Ms Mafolo agreed with Ms Makhubele-Mashile. This was an urgent matter, and she believed that another date should be set by the Committee so that the relevant people could come and account for what had happened, in order to prevent a recurrence of the problems.

Ms Kenye added that the Committee’s oversight visit to the Eastern Cape had revealed many problems in healthcare. The MEC of Health had pleaded that six months be allowed to compile a report, but although that six months had now elapsed, the report was still awaited.

The Chairperson stated that the HOD should look into that issue.

Ms More agreed with the previous comments, and agreed that when the Committee met with the MEC, many problems in healthcare became apparent, and that many promises had been made to rectify them. She felt it unfair that the new HOD was being asked to represent the whole province alone. The Nelson Mandela Academic Hospital management, in particular, should have been present, including Unit Manager level, and it was indeed necessary, as previously stated, for those “on the ground” to account for what had happened. Management often suppressed information from those on the ground, and this must be prevented. It had to be understood that the process would serve to better the healthcare of the citizens of the country; it was not to be seen as the opportunity to discipline people. However there were many questions to be asked of the MEC and those affected. They could also apprise the Committee of what had been done since the Committee’s oversight visit, whether promises had been kept, and, if so, why these deaths had nonetheless occurred. She agreed that the Committee had a duty to summon the relevant people from the Eastern Cape Health Department. She agreed that a new date be set to continue the meeting with all present.

Mr D Kganare (COPE) hoped that no cover up was taking place. There were some larger issues also, as alluded to by the previous speakers, including the situation in Mount Frere and the commitments made by the MEC. He suggested that the proposed meeting begin at 10:00, so that the Eastern Cape delegation could travel to and return from Cape Town on the same day, thus cutting out accommodation costs. He noted that the questions to be posed would have to be very specific. If Dr Pillay had made his presentation, the questions would surely have gone beyond the stated agenda. He appreciated Dr Pillay's commitment in taking responsibility for what had happened in his area, but agreed that he must bring a full team to account for what had happened, and accept that since this was not a regular occurrence, it should not affect his budget too badly.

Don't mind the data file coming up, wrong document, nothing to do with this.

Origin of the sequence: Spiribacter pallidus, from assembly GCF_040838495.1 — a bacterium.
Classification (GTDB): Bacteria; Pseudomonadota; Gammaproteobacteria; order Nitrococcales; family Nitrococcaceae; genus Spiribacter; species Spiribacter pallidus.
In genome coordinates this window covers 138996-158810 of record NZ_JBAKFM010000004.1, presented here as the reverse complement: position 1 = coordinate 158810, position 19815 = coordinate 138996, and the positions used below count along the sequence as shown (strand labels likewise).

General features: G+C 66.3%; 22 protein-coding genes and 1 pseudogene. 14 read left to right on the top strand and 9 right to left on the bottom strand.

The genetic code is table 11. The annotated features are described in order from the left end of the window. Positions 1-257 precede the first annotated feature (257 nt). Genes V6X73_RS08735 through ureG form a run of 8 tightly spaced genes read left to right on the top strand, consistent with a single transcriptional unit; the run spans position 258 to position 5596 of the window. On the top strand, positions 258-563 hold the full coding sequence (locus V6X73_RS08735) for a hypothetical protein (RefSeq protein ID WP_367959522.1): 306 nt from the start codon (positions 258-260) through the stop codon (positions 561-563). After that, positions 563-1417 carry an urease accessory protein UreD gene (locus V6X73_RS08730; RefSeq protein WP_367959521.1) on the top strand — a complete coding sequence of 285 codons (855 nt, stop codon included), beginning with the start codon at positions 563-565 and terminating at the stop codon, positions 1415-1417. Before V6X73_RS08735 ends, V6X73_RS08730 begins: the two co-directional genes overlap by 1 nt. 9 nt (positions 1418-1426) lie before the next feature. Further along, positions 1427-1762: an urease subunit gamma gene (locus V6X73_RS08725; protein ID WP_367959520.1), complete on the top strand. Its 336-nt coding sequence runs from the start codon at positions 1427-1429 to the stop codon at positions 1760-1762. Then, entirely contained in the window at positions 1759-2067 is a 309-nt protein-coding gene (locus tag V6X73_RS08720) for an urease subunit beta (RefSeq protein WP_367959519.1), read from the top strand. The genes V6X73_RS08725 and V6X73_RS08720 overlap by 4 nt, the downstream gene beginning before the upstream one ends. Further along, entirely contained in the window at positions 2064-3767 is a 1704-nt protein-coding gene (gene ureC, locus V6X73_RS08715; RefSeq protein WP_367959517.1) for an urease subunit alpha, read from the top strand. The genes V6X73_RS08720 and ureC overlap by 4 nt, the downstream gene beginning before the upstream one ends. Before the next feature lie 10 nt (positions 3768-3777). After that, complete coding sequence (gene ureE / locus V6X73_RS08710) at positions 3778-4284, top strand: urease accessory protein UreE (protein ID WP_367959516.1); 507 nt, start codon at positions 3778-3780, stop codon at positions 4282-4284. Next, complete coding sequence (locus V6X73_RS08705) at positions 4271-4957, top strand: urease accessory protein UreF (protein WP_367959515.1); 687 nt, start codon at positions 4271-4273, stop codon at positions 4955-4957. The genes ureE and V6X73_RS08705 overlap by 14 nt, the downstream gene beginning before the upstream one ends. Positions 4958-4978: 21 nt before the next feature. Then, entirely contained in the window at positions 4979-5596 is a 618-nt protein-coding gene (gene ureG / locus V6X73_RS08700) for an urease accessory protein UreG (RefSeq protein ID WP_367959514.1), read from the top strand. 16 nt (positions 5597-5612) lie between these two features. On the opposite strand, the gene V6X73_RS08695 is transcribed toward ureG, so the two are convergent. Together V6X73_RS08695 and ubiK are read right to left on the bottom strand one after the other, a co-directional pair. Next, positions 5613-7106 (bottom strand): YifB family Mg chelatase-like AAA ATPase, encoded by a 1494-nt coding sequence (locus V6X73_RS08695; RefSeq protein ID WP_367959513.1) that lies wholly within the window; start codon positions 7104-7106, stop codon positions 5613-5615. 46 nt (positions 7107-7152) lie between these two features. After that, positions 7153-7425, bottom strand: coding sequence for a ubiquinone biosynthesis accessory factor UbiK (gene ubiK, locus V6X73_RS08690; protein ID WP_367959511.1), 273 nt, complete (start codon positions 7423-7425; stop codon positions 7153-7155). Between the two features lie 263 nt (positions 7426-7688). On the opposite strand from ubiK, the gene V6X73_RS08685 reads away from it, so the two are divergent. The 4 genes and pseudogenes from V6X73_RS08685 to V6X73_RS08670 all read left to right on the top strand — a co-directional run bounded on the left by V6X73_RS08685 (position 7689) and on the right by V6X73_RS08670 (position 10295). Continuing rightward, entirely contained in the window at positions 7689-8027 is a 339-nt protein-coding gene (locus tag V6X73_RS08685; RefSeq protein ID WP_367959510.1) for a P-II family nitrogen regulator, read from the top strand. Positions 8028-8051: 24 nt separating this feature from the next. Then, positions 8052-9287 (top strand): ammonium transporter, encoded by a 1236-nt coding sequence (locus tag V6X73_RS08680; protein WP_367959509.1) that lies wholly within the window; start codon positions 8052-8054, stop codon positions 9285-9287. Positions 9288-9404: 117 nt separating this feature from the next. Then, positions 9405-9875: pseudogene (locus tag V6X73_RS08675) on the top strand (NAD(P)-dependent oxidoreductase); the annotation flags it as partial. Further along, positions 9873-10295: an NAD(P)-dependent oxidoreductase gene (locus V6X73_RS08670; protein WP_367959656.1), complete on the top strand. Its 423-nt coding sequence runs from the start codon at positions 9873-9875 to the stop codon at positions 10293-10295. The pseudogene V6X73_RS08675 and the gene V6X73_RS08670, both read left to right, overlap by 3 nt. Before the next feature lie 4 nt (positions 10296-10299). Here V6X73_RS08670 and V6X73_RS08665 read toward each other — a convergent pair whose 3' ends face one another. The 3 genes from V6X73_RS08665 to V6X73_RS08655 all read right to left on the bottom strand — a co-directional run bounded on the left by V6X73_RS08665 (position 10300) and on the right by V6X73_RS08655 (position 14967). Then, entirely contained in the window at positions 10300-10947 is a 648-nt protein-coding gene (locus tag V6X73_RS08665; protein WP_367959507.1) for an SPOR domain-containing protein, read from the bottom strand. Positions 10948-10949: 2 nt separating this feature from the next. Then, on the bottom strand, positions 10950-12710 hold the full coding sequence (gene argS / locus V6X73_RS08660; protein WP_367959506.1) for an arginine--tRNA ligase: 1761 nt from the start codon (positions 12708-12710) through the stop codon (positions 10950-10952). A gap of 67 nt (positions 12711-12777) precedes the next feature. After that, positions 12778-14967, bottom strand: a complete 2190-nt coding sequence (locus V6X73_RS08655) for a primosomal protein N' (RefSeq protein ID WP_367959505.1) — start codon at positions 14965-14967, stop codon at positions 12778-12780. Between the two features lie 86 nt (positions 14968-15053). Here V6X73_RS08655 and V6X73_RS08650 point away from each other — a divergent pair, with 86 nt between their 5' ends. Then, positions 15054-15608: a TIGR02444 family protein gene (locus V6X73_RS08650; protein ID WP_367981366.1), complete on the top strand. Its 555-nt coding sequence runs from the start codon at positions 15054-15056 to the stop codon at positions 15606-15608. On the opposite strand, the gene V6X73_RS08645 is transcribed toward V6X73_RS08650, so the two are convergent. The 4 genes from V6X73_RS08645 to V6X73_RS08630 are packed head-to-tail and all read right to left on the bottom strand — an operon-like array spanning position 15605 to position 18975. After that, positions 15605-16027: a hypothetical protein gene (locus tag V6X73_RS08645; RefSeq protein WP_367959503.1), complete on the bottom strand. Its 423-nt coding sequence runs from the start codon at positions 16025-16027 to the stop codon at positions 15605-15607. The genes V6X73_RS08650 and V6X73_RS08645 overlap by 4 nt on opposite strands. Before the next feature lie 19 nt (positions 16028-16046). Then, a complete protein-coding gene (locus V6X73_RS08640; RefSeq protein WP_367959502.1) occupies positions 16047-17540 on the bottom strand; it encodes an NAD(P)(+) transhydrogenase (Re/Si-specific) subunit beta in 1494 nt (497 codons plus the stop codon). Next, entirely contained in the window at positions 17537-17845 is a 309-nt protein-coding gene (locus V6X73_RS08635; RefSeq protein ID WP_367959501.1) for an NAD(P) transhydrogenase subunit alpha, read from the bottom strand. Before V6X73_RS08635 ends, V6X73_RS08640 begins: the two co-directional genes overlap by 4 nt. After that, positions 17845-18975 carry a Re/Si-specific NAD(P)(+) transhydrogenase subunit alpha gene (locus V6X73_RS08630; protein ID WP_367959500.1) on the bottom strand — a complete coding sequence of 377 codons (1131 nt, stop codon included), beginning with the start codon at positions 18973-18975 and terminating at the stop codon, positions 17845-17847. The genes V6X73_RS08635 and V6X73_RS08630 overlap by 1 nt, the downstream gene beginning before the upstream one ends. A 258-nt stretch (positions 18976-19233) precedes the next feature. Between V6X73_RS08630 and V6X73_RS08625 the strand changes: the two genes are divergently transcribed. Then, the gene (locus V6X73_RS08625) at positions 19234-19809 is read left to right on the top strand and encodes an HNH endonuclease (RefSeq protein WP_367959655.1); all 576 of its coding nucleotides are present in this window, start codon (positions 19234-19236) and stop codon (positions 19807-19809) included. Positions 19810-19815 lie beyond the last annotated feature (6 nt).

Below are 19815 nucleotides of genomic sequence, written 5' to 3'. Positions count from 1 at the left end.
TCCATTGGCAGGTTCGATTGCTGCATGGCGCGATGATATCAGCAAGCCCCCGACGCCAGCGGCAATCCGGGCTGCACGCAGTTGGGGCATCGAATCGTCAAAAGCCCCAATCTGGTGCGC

Ms More pointed out that the Eastern Cape was not that far from Parliament and agreed that it was possible to make a day trip.

Mr E Sulliman (ANC) thought that there was no point in continuing this meeting, since the HOD could not take political responsibility. He therefore proposed that the meeting be brought to a halt.

Ms Saal seconded that proposal.

The Chairperson noted that baby deaths had been the only item on the agenda, but the matter would not be discussed further.

The Chairperson thanked Dr Pillay for his attendance. He reiterated that the Committee must fulfil its oversight role. Members were concerned about the baby deaths and whether the Millennium Development Goals would be attainable. Strategies could be adopted nationally, but they must be supported on the ground. Baby deaths had far-reaching implications and involved all levels of health, from primary to tertiary. The Committee did not wish to be unduly harsh, but had a duty to ask what was causing these recurrent baby deaths in the Eastern Cape.

The Chairperson said that when Parliament called people from the community to give input, they were catered for. Although it was accepted that health was under-funded, this was not up for discussion today. The Province, when called to Parliament, must fund its attendance. A new date would be set, and the HOD must be accompanied on that occasion by all the relevant people.

The Chairperson said that during the oversight visit, the Committee had been informed by people in Mthatha that the problem lay with the head office in Bisho, which was obstructing people from doing their work. Those making the allegations would be invited to meet with the HOD and the MEC to expose the problems. Other issues were also raised, including that certain areas of Transkei were not supported to do their work. This was why it was necessary to talk openly and hear directly from people on the ground. It was not possible to set a date for the new meeting immediately, but Dr Pillay would be advised of it.

Dr Pillay said that he felt it was unfair not to allow him to proceed. He had told Committee Members of the difficulties, and he was not responsible for the inability of others to attend.

Ms Saal noted, as a point of order, that a meeting that had been adjourned could not be allowed to re-start. Members understood what had been said and had agreed on the process to be followed. Dr Pillay’s explanations were now simply wasting time.

Dr Pillay stated that he accepted the ruling and would await a new date.

The meeting was adjourned.